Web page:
Researchers are particularly worried about the effects of prenatal parental stress in the earlier stages of pregnancy, which is known to cause lower birth weights and other problems. A study from Columbia University Irving Medical Center found that babies born during the pandemic scored lower on tests of gross-motor, fine-motor, and social skills at six months compared with babies born earlier. The largest effects were found in mothers in New York City who were in their first trimester early in the pandemic—when case rates were rising precipitously and uncertainty was at its highest. (In utero COVID infections had no effects.) Of course, only so much can be gleaned when babies are so young, and increased risk doesn’t tell us what will happen in the future; delays caught early can be headed off with intervention.
Nonetheless, Dani Dumitriu, a pediatrician and professor at Columbia’s medical school and one of the study’s leaders, told me that “if our data were to generalize to all the babies born during the pandemic, that could mean something like a triple increase in babies that need to be referred” for intervention. Being proactive will be key. If you have concerns about your child, Shonkoff told me, “asking for help is a sign of strength.”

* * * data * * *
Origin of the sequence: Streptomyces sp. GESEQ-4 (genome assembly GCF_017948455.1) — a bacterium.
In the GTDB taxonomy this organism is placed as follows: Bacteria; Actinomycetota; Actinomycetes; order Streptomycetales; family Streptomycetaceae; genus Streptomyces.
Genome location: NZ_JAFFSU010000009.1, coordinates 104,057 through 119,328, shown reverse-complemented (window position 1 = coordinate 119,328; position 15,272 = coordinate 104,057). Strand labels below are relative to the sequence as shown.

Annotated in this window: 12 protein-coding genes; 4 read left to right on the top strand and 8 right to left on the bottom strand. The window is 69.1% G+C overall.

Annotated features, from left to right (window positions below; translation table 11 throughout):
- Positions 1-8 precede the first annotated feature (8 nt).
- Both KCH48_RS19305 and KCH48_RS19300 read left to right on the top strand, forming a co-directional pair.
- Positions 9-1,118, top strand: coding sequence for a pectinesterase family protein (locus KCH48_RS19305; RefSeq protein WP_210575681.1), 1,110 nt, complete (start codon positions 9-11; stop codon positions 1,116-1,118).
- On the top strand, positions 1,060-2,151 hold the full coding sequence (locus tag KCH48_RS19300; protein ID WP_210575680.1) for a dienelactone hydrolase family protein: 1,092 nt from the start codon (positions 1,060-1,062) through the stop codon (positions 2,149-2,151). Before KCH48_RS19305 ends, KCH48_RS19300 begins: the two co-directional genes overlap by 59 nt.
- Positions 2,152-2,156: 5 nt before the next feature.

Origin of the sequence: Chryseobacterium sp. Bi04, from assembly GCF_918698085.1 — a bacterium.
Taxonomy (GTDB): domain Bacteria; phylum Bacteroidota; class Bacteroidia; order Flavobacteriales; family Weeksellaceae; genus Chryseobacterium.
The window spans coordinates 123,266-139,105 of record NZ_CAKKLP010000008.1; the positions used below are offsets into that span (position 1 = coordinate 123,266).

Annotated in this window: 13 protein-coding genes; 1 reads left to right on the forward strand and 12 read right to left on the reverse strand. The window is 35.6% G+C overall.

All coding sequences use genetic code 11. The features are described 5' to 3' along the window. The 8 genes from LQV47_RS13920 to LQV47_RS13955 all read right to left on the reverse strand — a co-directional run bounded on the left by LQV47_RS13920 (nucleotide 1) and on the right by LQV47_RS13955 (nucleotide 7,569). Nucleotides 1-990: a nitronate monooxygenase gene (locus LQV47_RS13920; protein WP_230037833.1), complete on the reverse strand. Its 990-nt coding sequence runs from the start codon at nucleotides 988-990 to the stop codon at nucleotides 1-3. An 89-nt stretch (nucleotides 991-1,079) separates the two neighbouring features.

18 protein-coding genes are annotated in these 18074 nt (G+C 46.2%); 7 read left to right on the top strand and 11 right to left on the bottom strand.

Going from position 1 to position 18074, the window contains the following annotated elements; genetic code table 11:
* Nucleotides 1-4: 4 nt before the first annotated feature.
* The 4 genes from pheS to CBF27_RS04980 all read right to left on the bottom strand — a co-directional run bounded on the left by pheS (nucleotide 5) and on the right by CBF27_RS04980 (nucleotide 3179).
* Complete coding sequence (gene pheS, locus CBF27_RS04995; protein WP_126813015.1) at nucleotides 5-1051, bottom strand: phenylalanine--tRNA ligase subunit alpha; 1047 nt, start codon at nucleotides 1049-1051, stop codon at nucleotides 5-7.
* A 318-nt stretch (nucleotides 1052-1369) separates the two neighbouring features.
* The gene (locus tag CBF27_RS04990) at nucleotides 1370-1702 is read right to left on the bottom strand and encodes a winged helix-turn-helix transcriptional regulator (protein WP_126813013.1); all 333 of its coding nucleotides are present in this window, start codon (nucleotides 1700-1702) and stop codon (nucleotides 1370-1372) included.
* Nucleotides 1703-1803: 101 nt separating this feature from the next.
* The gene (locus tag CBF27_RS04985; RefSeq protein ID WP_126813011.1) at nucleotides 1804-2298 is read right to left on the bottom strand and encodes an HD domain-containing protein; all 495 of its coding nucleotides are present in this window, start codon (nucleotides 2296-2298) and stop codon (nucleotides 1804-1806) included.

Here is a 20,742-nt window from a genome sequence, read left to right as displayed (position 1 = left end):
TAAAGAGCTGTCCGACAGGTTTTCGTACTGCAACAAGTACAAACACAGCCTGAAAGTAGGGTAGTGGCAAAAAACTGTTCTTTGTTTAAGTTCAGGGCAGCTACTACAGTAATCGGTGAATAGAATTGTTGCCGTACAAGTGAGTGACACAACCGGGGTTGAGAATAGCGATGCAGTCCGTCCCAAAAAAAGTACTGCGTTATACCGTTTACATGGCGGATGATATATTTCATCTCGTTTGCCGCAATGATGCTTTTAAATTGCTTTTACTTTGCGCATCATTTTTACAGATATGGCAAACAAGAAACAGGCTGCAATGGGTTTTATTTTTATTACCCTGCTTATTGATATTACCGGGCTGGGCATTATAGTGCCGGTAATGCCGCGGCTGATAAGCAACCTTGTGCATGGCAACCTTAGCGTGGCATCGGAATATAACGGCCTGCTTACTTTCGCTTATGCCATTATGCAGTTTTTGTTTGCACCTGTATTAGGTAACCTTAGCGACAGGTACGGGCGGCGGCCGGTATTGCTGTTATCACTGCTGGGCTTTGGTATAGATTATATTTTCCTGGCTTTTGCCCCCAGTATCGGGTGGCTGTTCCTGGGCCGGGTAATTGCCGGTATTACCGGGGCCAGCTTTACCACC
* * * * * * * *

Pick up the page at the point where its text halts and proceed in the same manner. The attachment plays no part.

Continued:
Dumitriu’s research only adds to mounting evidence of how important mental health is during and after pregnancy. Many pandemic mothers suffered from postpartum depression, in part because they had so little support, especially in the first year: no playdates, no get-togethers with other mothers, and only limited, virtual appointments with their own doctors. For several of the families I spoke with, what helped most was finding people to commiserate with, even if only virtually. Close, the Yale psychologist, led a support group for parents who work at the university. She’s found that it doesn’t really matter what she says; for these parents, just being around people who understand their exhaustion is meaningful.
As for these 2-year-olds, they won’t get back what they’ve lost. But because they won’t remember this early time, they probably won’t be haunted by it, either. Schilmoeller comforted herself with that thought as she decided to forgo Rowan’s second birthday party. “She’s only 2 and not going to look back and think, My parents deprived me of this,” she told me. “When she’s older and hoping to see friends and family, I hope we can do that for her. I sincerely hope by her third birthday, we’re in a much better place.”